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Why dieting doesn't usually work

Millions of people pour their heart, soul and hard earned money into weight-loss products and services that don’t usually work. While losing weight in the short-term doesn’t seem to be a problem for some, keeping it off is a real struggle, even for the most determined of individuals.

During 2015-16, Australian’s will spend a whopping $614 million on weight-loss counselling services and related low-calorie foods and dietary supplements. That doesn’t even include personal trainers or gym memberships! Yet Australia’s collective waistline continues to grow to alarming levels.

So why does it seem like nothing works, no matter how hard people try?

Perhaps it is because in many cases, people are setting themselves up to fail, restricting too many calories and sweating it out in the gym. Don’t get me started on the ‘Biggest Loser Competition’. These types of activities are generally not sustainable as life usually gets in the way. However, there is more to it than simply just falling off the wagon because you’re happy, sad, emotional, busy and these sort of things. There is something else at play here.

"Hunger and energy-use are acutely controlled by the brain"

Obviously, your weight depends on what you eat and how much energy you burn - core principles of most weight-loss products and services. What you may not know is that hunger and energy-use are acutely controlled by the brain. The brain has a set idea of how much you should weigh. This is called your ‘set-point’. Our mind may say eat less and exercise more, however when we lose weight, our brain responds by increasing hunger signals and lowering metabolism to ensure the weight comes back to normal.

There are several chemical signals in the brain telling your body to gain or lose weight depending on whether you are above or below your ‘set-point’. The more weight we lose, the stronger these signals become. Let’s use the appetite hormone ‘grehlin’ as an example. Ghrelin is thought to be released in the stomach, signalling hunger to the brain. Everybody experiences hunger, but to what end? When you lose a large amount of weight, one weapon in your brain’s arsenal is to increase grehlin release, therefore increasing hunger and more efficient energy storage. Always hungry on a diet? Now you know why.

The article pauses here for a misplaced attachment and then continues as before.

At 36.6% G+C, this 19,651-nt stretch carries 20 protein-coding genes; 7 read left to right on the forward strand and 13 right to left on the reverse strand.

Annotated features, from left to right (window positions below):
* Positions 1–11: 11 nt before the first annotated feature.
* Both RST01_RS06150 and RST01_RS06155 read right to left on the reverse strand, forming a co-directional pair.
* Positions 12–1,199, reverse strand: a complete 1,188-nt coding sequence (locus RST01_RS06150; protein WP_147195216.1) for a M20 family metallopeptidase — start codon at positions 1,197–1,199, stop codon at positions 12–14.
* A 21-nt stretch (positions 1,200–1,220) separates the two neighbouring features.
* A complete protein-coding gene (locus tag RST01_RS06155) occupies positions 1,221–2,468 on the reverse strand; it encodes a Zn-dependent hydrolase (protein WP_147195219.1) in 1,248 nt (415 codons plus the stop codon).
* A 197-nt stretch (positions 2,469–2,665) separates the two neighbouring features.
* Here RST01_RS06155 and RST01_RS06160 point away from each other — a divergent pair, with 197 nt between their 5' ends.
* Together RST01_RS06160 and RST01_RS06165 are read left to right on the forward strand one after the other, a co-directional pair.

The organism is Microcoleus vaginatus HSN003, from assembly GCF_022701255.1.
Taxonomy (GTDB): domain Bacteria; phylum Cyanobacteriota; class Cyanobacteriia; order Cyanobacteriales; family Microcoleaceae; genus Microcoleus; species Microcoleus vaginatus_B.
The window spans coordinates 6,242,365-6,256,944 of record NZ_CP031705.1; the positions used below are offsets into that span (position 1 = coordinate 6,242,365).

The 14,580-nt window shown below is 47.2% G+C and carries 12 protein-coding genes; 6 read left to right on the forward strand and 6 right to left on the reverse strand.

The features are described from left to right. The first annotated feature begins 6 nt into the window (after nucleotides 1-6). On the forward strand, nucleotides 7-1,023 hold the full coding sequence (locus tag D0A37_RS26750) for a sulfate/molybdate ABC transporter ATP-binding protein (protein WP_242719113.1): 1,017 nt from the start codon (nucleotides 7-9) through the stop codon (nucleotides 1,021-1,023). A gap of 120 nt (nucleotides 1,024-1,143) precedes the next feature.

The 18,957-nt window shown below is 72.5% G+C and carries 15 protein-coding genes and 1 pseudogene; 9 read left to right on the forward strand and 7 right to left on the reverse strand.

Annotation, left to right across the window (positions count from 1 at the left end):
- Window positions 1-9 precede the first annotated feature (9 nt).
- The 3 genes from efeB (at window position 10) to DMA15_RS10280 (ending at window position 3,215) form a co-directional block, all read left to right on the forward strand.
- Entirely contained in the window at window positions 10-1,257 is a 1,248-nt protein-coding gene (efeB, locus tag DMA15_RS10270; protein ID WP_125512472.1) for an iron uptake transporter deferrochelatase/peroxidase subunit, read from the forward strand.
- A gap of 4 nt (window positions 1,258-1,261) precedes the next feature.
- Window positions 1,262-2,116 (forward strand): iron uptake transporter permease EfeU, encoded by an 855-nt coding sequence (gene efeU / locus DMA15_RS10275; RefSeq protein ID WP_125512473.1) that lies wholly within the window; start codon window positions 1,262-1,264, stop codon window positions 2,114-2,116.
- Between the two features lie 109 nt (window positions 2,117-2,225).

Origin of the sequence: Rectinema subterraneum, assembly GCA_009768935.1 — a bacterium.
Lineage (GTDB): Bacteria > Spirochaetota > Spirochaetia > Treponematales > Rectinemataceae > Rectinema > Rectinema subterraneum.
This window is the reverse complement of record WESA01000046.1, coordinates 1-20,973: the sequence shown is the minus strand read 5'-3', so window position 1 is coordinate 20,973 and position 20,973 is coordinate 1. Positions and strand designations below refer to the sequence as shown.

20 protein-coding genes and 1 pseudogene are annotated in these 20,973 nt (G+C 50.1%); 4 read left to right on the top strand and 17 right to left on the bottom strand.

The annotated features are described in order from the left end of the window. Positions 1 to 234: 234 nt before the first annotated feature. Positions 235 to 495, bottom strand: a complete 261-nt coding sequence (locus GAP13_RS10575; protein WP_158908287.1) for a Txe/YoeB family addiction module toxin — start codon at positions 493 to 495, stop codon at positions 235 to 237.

Another example is ‘lipoprotein lipase’ (LPL), an enzyme released from fat cells that updates the brain on the status of fat storage. When we lose weight, we experience greater LPL activity. The more LPL activity, the more inclined we are to store fat. Picture the breakdown nutrients of a t-bone steak traveling around in your blood. The more LPL activity present, the more fat will be absorbed from the bloodstream. The result - weight gain back towards the original set-point.

So what does all of this mean?

Stop wasting time and money on diets that don’t work! They are usually too extreme and cause your body to suffer. Let’s be honest, dieting isn’t much fun. The more extreme the diet, the more your brain works against you.

The solution is to work with your brain and your body by changing what you eat, not how much, whilst participating in activity that is enjoyable and sustainable. Calm your brain down and slowly convince it to lower your current ‘set-point’ overtime so that it then defends a lower weight that you are comfortable with.

Below are some simple tips to achieve this:

  1. Before thinking about following any of the below tips, get serious about addressing your underlying food and physical activity behaviours, one at a time. See my previous blog post - Easier said than done...

  2. Eat when you are hungry and stop when you are not – listen to your body

  3. Take note of how different foods make your feel and learn from your mistakes

  4. Sit down to regular meals without distraction. Be in the zone

  5. Set up your food and physical activity environment for success

  6. Relax around food. Tell yourself that you can have it if you want it, but ask yourself if you truly feel like it?

Nick Nation

Nutrition Nation

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